Walking In Legendary Fuji
Another week has passed, and I’ve played some more games. NERD! Here are the new games I played. Of course, they were shaken, not stirred.
Legendary: A James Bond Deck Building Game
I’ve been anxious to play Legendary: A James Bond Deck Building Game from Upper Deck since the moment it was announced. Sure, I got to play a demo prototype at the GAMA Trade Show, but I needed to get my hands on the official release.
I am, by all accounts a James Bond nerd, and I own a LOT of the Legendary: Marvel Deck Building Game. So this game was a no-brainer pickup for me.
Here’s what I liked about this version of Legendary. I felt the villains, schemes, and missions immerse you in the films in ways the Marvel system often lacks. I love seeing the characters, gadgets, and vehicles from the movies and the Masterminds and schemes feel unique and tie together well.
Unfortunately, the Hero deck, like the Marvel series, isn’t very thematic. I never felt like James Bond as I played the game. I felt like, Deck-Builder, Doug the Deck-Builder.
The other aspect that felt off happened when I set up the Villain Deck. To make the game work for three players, I had to add a second villain group. Which usually isn’t that big of a deal, but in this game, I had to add a group of villains from a completely different movie! I would have preferred to make the villain group large enough to handle the full complement of players and remove cards during setup for lower player counts.
Either way, the theme, and system both work well enough that this game will be staying on my shelf. Though, I’m not holding my breath for the George Lazenby expansion. If you don’t like James Bond, you can skip this release.
Walking In Burano
Walking In Burano, from AEG, is a small-ish card game about constructing five buildings on the island of Burano, Italy. Burano is known for its brightly colored houses, and it is your job to create those houses. You select first, second, and third-floor cards from a central market, and spend money to build the house sections you’ve acquired. Once a building is complete with a first, second, and third floor you’ll attract tourists or inhabitants to score points, which is how you win the game.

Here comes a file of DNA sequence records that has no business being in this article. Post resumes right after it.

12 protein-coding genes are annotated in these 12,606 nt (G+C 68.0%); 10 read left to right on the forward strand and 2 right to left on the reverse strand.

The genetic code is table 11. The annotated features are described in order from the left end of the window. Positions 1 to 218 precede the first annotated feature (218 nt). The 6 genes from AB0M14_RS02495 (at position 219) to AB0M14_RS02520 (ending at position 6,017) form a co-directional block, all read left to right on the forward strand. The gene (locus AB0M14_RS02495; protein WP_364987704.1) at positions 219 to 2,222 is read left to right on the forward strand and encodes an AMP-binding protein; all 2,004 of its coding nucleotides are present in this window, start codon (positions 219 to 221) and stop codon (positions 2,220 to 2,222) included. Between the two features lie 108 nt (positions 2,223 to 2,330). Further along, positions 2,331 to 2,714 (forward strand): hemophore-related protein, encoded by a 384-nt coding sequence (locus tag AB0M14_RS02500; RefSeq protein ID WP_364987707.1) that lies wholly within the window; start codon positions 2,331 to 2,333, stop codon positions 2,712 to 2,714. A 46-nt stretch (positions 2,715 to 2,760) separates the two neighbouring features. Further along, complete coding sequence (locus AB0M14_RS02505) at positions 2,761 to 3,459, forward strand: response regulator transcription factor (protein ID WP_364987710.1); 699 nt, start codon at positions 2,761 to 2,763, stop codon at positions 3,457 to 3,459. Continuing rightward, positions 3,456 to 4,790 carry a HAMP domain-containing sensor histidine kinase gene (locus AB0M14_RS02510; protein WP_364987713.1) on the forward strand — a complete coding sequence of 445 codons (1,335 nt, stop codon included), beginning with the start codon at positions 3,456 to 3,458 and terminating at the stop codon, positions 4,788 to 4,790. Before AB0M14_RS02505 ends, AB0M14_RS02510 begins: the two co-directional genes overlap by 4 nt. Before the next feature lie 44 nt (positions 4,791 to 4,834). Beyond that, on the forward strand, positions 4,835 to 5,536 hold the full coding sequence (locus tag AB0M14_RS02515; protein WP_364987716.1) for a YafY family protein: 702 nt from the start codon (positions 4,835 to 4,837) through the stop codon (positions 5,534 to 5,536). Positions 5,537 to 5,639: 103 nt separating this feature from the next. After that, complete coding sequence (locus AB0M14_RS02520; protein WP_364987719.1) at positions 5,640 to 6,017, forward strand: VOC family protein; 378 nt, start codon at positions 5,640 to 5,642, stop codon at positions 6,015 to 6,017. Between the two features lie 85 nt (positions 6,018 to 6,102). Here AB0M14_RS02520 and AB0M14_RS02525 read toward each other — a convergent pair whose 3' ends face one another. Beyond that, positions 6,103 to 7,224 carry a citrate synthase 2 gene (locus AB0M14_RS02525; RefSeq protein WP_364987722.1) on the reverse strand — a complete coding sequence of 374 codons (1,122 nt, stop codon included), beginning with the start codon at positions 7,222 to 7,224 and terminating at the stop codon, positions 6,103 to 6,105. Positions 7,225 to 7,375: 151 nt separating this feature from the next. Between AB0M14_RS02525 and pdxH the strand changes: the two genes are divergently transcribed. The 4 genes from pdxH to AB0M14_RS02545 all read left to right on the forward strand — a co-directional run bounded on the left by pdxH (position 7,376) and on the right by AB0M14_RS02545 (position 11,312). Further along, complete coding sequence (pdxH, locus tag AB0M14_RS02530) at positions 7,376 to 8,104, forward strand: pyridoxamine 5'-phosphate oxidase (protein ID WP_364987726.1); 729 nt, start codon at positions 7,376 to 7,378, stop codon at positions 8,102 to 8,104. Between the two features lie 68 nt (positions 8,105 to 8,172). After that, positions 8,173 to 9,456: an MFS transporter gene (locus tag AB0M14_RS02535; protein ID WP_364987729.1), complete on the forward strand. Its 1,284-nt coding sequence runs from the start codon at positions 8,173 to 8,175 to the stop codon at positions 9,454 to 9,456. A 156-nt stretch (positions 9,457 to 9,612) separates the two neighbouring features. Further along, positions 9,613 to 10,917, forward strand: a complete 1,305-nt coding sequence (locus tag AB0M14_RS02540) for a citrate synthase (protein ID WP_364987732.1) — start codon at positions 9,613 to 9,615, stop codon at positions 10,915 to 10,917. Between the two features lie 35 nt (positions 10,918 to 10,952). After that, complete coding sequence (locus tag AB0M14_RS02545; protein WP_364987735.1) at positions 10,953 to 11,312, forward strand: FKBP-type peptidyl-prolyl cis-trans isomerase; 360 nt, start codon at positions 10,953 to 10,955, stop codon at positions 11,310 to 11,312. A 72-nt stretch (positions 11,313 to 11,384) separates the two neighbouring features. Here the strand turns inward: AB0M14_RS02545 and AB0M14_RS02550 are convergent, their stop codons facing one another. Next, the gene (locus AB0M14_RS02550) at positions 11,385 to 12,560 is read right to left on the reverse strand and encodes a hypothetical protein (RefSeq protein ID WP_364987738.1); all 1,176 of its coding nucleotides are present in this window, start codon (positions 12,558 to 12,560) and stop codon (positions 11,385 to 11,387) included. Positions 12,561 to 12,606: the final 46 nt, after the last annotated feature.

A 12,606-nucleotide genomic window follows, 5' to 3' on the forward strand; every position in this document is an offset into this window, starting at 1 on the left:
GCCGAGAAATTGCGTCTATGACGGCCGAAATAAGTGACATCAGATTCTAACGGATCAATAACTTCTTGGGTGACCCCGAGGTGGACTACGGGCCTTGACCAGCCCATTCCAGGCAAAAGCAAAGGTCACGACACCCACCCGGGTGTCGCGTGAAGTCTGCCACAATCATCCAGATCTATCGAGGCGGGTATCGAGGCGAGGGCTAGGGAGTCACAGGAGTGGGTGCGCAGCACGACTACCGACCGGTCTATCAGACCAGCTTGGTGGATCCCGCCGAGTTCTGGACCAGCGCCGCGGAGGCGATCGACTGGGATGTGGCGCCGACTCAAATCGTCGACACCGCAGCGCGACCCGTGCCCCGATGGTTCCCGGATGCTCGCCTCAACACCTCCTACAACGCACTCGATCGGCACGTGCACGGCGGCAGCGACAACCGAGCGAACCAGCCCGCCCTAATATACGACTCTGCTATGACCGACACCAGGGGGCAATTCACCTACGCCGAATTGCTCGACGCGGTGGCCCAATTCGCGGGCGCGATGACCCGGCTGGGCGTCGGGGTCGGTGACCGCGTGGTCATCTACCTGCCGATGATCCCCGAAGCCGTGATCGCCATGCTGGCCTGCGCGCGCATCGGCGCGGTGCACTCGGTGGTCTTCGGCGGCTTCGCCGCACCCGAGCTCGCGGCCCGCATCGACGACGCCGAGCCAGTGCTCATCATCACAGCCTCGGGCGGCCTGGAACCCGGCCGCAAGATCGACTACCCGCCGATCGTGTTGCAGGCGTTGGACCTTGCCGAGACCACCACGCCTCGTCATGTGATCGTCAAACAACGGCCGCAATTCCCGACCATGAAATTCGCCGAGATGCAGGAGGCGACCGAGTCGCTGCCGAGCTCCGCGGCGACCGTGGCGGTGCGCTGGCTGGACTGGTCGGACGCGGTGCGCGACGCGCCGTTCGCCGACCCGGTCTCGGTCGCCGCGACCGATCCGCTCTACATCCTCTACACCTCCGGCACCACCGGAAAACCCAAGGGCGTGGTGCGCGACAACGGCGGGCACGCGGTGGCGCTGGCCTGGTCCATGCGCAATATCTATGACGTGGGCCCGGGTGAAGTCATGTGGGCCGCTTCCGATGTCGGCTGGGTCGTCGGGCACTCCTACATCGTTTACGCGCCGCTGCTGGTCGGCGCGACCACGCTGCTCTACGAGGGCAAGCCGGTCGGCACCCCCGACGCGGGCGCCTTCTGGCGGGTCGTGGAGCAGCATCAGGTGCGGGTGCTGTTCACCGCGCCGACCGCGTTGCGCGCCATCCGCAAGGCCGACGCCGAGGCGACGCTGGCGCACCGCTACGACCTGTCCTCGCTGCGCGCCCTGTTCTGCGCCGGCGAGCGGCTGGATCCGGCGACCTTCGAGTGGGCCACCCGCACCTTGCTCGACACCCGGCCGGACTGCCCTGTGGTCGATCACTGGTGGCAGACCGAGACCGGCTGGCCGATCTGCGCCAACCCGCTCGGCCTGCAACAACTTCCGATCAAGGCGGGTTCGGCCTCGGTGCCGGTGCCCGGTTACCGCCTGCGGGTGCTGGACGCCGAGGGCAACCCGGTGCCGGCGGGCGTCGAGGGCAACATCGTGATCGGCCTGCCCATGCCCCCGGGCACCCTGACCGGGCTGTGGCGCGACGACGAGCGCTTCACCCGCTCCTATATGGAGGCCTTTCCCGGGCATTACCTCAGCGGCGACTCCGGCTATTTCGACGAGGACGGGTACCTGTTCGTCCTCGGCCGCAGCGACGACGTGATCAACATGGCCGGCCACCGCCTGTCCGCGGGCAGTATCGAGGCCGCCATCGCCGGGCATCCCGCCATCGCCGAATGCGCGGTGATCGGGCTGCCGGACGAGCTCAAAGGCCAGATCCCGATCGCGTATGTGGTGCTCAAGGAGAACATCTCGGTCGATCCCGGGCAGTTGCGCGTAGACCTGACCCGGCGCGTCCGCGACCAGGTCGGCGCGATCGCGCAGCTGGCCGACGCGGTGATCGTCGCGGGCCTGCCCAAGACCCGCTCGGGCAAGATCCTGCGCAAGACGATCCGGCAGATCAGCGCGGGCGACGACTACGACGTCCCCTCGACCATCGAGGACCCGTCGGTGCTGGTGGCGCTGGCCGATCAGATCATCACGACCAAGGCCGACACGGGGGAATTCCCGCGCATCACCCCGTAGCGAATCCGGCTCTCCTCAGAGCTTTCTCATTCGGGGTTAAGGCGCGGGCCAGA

The smaller hobbit-sized cards make seeing the details on the card difficult, and those details score points. I’m assuming it was a cost issue, but standard size playing cards would have worked here. I was concerned by the number of choices to make in the game, but I never felt overwhelmed, and I enjoyed the pacing of the game.
Will this stick around? I’m not sure, but my initial reaction is no. Though, I’ll have to play it some more to make a final verdict.
Fuji, from Feuerland, is designed by board game Wunderkind, Wolfgang Warsch. The concept is simple, you and your friends are on the island of Fuji when a volcano erupts, and you need to run away from the burning hot magma and through the jungle to safety.
Fuji is a cooperative game, and I love it! It does a couple of things that I really like. First, there are no alpha-player problems. (An alpha-player is someone who takes control of a cooperative game by telling everyone else what to do instead of working as a group) The hidden information in this game keeps that from happening.
Another aspect I appreciate is the consistent tension throughout the game. The pressure doesn’t feel forced or manufactured, so it doesn’t feel like the game is cheating to win. You know where the lava is going, so get the hell out of the way.
I have yet to play a Wolfgang Warsch game I don’t like, and I recommend you give this one a look.
|Doug Kotecki is the Chief Curator at Tabletop Game Gallery, and even though his brain tells him not to, he still loves Taco Bell.|